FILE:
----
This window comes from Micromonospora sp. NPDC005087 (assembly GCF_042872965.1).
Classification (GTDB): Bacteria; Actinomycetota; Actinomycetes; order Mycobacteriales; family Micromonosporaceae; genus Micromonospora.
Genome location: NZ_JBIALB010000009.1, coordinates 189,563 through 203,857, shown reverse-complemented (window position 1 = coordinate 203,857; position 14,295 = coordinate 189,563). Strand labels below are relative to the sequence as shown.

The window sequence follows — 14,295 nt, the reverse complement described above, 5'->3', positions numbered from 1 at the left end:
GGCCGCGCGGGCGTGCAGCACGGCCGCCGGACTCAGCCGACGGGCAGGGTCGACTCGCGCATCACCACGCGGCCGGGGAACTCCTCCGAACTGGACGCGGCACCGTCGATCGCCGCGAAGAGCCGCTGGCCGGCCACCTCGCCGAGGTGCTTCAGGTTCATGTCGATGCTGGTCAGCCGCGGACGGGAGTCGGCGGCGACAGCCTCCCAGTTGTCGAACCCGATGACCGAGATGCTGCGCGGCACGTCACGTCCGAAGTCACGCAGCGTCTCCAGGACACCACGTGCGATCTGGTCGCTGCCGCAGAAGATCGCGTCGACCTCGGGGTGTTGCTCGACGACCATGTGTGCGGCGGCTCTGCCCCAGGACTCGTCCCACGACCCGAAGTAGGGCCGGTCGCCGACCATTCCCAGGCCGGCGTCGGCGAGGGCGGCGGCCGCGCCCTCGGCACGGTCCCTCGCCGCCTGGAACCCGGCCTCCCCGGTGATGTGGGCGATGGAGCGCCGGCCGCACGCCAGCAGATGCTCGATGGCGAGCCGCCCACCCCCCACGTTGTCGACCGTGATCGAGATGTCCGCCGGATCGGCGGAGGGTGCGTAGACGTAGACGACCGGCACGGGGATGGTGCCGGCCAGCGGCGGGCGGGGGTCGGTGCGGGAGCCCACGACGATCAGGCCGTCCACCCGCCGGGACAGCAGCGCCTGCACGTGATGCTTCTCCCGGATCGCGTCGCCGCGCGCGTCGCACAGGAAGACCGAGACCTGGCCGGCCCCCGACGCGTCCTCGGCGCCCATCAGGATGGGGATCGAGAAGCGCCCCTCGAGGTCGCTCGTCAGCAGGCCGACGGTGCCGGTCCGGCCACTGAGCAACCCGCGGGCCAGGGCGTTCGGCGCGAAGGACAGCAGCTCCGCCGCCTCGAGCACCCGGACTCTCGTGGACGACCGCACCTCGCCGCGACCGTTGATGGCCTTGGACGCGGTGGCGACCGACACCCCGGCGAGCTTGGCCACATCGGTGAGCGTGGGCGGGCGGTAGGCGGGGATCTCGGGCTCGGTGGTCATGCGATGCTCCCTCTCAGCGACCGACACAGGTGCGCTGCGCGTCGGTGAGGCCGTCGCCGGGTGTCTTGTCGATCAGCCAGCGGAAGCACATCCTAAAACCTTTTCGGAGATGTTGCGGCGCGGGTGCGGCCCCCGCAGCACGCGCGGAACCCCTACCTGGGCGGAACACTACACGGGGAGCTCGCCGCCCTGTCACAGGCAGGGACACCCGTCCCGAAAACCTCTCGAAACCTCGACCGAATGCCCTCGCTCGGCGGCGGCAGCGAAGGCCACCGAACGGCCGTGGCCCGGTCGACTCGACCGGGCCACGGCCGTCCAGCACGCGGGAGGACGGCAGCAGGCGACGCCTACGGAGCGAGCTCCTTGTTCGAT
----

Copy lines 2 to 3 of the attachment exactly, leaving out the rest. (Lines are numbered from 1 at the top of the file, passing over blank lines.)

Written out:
Classification (GTDB): Bacteria; Actinomycetota; Actinomycetes; order Mycobacteriales; family Micromonosporaceae; genus Micromonospora.
Genome location: NZ_JBIALB010000009.1, coordinates 189,563 through 203,857, shown reverse-complemented (window position 1 = coordinate 203,857; position 14,295 = coordinate 189,563). Strand labels below are relative to the sequence as shown.